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Categorizing no-code tools + Airtable automations triggers + jobs jobs jobs

Categorizing no-code tools + Airtable automations triggers + jobs jobs jobs
By Aron Korenblit • Issue #47 • View online
Today 1PM EST on the stream I’m excited to welcome Romy Misra from Make something with Romy to talk Youtube content automation! Even if you’re not a Youtuber, you’ll learn how to use Airtable to structure any information!
You can add the stream (and all future streams) to your calendar by clicking here (it auto updates!) or follow on twitch to get notified every time I’m live.
Full stream calendar here.
Last week, I released Learn Airtable scripting a four part stream where Gio, sales engineer @ Airtable, teaches me (and you) how to write scripts in Airtable! Absolutely no coding experience required!
Onto the update…

I’ve been noodling on the idea of creating my own “no-code map” (after Ben released his). Given how hot the space is, everyone’s trying to position themselves as a no-code tool.
But what is user generated software? How does one define it? Is it by lines of code saved? If so, well we can give the title to Mailchimp as the ultimate no-code tool. Billions of emails that would otherwise have to be hand coded in HTML! But we can all agree that Mailchimp isn’t what comes to mind when we think of user generated software.
I believe the best way to categorize and think about no-code is actually by reverting to development lingo. We can use what we’re trying to abstract as the basis for categorization.
To create an app (and when I say app, I mean something you use on a browser to enable work – not necessarily an app you go out and sell), you have four large components: a database for your information, business logic to transform that information, front-end for that the end user sees and utilities for everything else. By using what the different tools abstract (and enable non-technical users to configure and use) is, I find, the best way to categorize no-code tools. Here’s how I’m thinking about it:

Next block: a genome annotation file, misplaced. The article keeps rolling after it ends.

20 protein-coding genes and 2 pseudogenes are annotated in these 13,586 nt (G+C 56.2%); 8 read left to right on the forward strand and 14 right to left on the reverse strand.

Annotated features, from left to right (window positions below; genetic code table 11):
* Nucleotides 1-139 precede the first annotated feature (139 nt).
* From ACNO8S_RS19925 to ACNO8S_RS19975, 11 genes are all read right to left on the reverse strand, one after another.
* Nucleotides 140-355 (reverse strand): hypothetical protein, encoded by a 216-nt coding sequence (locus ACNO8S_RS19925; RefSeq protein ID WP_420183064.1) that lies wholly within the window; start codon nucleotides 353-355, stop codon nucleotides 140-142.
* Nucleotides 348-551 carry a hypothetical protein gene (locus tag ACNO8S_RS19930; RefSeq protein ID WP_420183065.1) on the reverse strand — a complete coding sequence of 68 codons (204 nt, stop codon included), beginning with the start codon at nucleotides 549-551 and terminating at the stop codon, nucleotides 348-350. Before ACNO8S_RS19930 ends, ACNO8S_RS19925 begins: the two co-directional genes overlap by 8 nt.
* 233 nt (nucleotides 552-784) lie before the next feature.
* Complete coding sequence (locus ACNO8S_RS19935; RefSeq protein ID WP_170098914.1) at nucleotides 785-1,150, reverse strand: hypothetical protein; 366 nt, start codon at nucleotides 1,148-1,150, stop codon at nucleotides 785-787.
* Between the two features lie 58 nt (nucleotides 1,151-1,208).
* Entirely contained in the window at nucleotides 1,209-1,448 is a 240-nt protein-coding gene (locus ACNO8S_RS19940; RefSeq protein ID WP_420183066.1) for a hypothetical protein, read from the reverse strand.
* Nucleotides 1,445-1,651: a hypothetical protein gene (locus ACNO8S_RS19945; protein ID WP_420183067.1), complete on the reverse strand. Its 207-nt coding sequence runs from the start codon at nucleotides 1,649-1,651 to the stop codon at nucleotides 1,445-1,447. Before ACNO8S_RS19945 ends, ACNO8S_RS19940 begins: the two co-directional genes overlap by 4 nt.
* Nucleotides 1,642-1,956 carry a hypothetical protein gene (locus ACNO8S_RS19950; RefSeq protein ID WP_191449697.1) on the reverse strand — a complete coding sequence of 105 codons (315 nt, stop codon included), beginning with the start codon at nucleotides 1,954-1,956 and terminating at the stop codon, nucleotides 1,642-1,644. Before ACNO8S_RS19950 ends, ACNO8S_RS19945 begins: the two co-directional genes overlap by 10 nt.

Databases (or sometimes loosely referred to, maybe wrongly, as a backend) are where you store information that is then retrieved by different end users. In development world, there are a whole host of databases: SQL, noSQL, MongoDB, Firebase and many others.
The databases I would consider no-code are those that can be configured and used by an end user. This is different from the development world where a database can only be configured by someone with technical knowledge and data within it can only be retrieved by executing code.
Here I’d consider Google sheets, Airtable, Notion, Coda, Microsoft Access, Rows. These tools allow end users to create their own data structure and then retrieve that information (either through the tool or via other end user facing layers) without code.
Business logic
Business logic is what encodes your workflow. It’s the logic that takes your database’s information and makes it useful to the end user for their specific work. This could be calculating the sales tax for a certain good or ensuring that a user’s information ends up in the right database. Business logic is the transformation of your database.
In no-code world that can take many forms. Zapier (including Parabola, Integromat etc.) is probably the biggest and most known player here. It lets you take information from one tool to another while adding some logic in between. But logic can also live within tools themselves. Using a formula within Google sheets, Notion or Airtable is no different so I’d include those tools in here as well. Especially Airtable which now includes automations.
The front-end is what the end user sees and manipulates.